Food Fight: Agave vs. Honey

by in Food Fight, Healthy Tips, November 1, 2012

honey
This is going to be our toughest food fight yet! Two natural sweeteners pitted against each other – it’s a very difficult decision.

Agave
Most agave nectar is produced from the blue agave plant grown in desert regions like the hilly areas in Mexico. The syrup is extracted from the “honey water” found at core of the plant, filtered, heated and then processed to make it into thicker nectar you see at the store. This makes agave a good sweetener for vegans (who don’t eat honey).

Agave nectar has a dark amber color, but has a more neutral flavor than honey. One tablespoon of the sweetener has about 60 calories compared to about 45 and 60 in the same amount of granulated sugar and honey, respectively. It’s 1 ½ times sweeter than sugar and so you can use less of it. Agave easily dissolves in cold liquids like smoothies and iced tea and can be used to replace granulated sugar in baked products (see instructions below). Many food manufacturers also use agave nectar in products like energy drinks and bars because of its light flavor and over-hyped nutritional benefits.

To replace sugar with agave in your baked treats, do the following:

  • Replace 1 cup of sugar with 2/3 cup of agave
  • Reduce liquids in the recipe by ¼
  • Reduce the oven temperature by 25 degrees F to prevent excessive browning
  • Increase baking time by one minute for every 15 minutes of baking time

Depending on how it’s processed, agave contains from 55% to 90% of a sugar called fructose —which is also found in fruit. The remainder of the sugar ranging from 10% to 45% of sugar is from glucose. This is a similar to the amount of fructose in high-fructose corn syrup.

The media has hyped up agave because of its low glycemic index (GI of 17) compared with regular sugar (GI of 68) or even honey (GI between 60-74 depending on variety).  This low glycemic index has made agave a favorite among many diabetics. However, according to the American Diabetes Association agave should be treated just like any sweetener (like sugar, corn syrup or honey) and be consumed in limited amounts.

The reason for the lower glycemic index is due to the high amount of fructose. However, studies have shown that high amounts of fructose have been linked to diabetes, obesity, fatty liver and may play a role in memory loss.

Nutritionally, agave does contain provide small amounts of potassium, calcium and magnesium. However, the amounts aren’t major contributing factors to your overall diet.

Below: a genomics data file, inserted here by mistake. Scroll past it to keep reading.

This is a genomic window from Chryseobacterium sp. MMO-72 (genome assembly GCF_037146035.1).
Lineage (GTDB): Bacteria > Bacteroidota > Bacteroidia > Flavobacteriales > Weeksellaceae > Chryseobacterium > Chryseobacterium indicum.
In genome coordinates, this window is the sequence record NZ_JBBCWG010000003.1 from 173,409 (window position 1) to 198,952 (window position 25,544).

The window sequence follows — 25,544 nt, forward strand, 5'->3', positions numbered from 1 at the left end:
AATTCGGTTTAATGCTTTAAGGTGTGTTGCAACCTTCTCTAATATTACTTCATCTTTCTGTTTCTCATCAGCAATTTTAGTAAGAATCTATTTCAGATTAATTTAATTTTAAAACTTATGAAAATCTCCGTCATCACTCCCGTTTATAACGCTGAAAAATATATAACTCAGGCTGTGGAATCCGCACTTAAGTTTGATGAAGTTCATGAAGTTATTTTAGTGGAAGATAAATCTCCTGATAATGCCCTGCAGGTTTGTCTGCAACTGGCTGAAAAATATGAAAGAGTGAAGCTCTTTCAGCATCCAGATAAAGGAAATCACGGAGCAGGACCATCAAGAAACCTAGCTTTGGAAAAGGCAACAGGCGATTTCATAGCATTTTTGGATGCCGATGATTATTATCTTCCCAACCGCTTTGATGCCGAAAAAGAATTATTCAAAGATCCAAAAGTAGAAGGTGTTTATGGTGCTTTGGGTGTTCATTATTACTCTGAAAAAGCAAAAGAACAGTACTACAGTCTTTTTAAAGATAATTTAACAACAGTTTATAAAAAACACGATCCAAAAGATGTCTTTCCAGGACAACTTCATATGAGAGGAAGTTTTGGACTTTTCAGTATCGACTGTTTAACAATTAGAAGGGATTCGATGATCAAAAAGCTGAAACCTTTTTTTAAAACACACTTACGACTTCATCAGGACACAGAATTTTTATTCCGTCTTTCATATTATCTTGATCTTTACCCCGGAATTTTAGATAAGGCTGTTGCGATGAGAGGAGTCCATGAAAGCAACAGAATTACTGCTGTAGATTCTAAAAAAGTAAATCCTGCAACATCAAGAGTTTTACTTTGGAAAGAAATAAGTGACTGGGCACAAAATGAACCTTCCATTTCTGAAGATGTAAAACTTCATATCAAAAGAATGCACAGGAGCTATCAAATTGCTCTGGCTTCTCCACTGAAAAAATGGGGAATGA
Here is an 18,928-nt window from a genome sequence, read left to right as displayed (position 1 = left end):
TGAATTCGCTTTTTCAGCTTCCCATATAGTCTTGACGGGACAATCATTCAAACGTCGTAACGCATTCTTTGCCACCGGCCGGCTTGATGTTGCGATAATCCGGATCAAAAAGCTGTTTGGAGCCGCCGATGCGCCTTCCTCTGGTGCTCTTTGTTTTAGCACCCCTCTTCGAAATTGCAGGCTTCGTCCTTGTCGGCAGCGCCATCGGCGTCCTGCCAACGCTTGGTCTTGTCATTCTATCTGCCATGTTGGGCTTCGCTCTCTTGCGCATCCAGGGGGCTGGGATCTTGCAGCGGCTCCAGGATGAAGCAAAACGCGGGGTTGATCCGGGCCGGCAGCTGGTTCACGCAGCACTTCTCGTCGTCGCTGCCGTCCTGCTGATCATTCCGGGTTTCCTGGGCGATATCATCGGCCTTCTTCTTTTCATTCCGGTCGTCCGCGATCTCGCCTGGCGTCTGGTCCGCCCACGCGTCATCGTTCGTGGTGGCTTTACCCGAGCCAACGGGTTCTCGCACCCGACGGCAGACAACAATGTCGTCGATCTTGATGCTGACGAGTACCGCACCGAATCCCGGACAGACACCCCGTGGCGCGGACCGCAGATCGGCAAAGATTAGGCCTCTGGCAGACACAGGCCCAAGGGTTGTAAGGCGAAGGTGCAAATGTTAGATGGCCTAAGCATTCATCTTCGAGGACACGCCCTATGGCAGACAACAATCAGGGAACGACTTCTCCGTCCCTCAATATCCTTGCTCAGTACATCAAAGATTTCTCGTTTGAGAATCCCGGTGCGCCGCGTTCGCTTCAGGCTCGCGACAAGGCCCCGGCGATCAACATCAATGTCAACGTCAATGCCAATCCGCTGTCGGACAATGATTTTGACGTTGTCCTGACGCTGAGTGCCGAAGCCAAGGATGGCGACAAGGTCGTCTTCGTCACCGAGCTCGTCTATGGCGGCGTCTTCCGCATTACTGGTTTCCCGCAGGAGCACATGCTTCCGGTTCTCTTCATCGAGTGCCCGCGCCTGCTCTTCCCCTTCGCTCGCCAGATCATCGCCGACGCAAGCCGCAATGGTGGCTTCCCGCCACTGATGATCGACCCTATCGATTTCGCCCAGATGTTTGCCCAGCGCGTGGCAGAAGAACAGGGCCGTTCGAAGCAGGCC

Honey
One tablespoon of honey has about 64 calories. The flavor of honey depends on where the bee collected its nectar. The darker the color, the more robust the flavor and the more antioxidants present. You can also find a variety of minerals like iron, copper, niacin, riboflavin, potassium and zinc.

Honey is about 25-50% sweeter than sugar so you don’t need as much when using it in a recipe. When substituting for granulated sugar, use lighter-colored (and milder flavored) honey so it won’t overpower your recipe.

When baking, use the following guidelines to substitute honey for granulated sugar:

  • Use ½ cup of honey per cup of sugar
  • Reduce the oven temperature by 25 degrees F to prevent excessive browning
  • If using more than 1 cup of honey, decrease liquids in the recipe by ¼ and add ½ teaspoon of baking soda

Check out our other tips for baking with honey

There’s also been some belief that eating local honey can help alleviate seasonal allergies. The theory stems from the facts that bees collect local pollen spores and if we consume around a tablespoon a day, it could help build up our immunity through gradual exposure. An article published in the New York Times in 2011 discussed a recent study conducted at the University of Connecticut Health Center. The results found that local honey had no such benefits.

Babies under the age of one year shouldn’t eat honey as it contains botulism spores that their underdeveloped immune systems can’t handle.

Healthy Eats Winner: This food fight winner is honey. Agave is a bit more processed and has been over-hyped by the media and built up to be a super-sweetener—but it’s just like all the others and should be used in moderation.

TELL US: Who gets your vote: agave or honey?

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